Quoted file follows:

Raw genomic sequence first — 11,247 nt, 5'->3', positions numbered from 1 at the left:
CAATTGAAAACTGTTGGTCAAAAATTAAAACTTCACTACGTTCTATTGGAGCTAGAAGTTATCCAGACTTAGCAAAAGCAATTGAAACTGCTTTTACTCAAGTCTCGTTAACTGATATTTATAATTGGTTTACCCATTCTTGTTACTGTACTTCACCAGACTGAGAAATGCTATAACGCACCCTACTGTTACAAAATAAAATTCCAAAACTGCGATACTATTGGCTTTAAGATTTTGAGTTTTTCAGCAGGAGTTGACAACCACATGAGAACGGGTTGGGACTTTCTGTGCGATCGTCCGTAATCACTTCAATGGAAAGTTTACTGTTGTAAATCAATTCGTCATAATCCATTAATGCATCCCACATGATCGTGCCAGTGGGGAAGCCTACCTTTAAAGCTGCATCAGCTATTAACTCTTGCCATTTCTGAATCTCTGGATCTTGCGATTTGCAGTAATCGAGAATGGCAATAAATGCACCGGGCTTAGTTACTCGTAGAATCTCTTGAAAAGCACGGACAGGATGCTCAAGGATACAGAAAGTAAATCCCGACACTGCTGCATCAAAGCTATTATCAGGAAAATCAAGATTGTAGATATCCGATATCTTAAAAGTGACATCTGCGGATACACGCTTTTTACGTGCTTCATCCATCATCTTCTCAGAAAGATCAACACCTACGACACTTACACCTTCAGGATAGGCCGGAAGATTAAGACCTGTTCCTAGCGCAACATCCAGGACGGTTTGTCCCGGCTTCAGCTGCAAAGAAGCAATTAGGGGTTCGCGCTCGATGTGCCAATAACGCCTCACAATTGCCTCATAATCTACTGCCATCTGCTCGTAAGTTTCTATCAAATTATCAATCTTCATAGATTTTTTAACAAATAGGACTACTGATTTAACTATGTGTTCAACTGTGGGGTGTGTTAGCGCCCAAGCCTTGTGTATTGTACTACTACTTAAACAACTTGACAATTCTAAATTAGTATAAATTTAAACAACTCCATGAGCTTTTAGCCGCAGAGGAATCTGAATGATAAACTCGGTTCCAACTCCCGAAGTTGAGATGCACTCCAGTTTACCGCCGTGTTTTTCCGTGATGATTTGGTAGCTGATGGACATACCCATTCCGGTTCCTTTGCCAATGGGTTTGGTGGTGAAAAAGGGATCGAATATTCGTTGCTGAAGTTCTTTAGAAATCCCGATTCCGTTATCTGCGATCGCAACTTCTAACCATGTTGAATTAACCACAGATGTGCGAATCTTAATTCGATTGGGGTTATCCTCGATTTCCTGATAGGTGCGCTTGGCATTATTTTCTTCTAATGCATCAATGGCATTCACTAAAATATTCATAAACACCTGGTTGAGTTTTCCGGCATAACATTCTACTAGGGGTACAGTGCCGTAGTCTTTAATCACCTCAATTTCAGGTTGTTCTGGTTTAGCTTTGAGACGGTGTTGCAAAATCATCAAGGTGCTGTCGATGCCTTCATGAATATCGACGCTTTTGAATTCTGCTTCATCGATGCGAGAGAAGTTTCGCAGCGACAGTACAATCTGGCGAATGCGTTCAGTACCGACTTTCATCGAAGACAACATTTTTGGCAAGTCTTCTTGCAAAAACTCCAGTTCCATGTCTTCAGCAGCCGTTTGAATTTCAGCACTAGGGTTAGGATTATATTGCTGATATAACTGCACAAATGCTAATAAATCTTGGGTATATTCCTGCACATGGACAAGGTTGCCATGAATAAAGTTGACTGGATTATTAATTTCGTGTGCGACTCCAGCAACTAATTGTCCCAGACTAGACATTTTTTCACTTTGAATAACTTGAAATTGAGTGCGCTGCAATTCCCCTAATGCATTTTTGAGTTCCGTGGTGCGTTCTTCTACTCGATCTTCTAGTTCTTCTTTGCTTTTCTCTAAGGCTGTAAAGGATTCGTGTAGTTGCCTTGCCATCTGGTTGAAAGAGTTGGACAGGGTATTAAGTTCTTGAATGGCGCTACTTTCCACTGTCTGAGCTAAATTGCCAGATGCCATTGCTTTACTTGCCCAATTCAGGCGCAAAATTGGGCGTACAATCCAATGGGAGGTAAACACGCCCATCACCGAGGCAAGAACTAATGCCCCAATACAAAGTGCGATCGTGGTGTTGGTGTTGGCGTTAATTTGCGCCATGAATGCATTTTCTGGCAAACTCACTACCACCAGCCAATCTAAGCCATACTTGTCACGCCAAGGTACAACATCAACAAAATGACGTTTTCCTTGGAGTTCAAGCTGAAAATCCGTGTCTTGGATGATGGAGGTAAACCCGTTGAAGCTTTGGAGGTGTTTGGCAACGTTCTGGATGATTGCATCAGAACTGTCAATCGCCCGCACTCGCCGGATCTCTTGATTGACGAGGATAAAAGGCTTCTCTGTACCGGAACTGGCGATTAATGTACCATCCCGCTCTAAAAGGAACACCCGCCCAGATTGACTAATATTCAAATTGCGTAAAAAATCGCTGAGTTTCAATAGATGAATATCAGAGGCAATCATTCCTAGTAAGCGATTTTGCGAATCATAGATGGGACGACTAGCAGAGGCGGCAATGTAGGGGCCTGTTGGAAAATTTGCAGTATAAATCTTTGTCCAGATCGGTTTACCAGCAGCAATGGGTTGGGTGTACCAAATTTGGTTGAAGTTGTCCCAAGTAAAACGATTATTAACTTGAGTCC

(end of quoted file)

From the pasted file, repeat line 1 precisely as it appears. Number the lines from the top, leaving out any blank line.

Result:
Raw genomic sequence first — 11,247 nt, 5'->3', positions numbered from 1 at the left: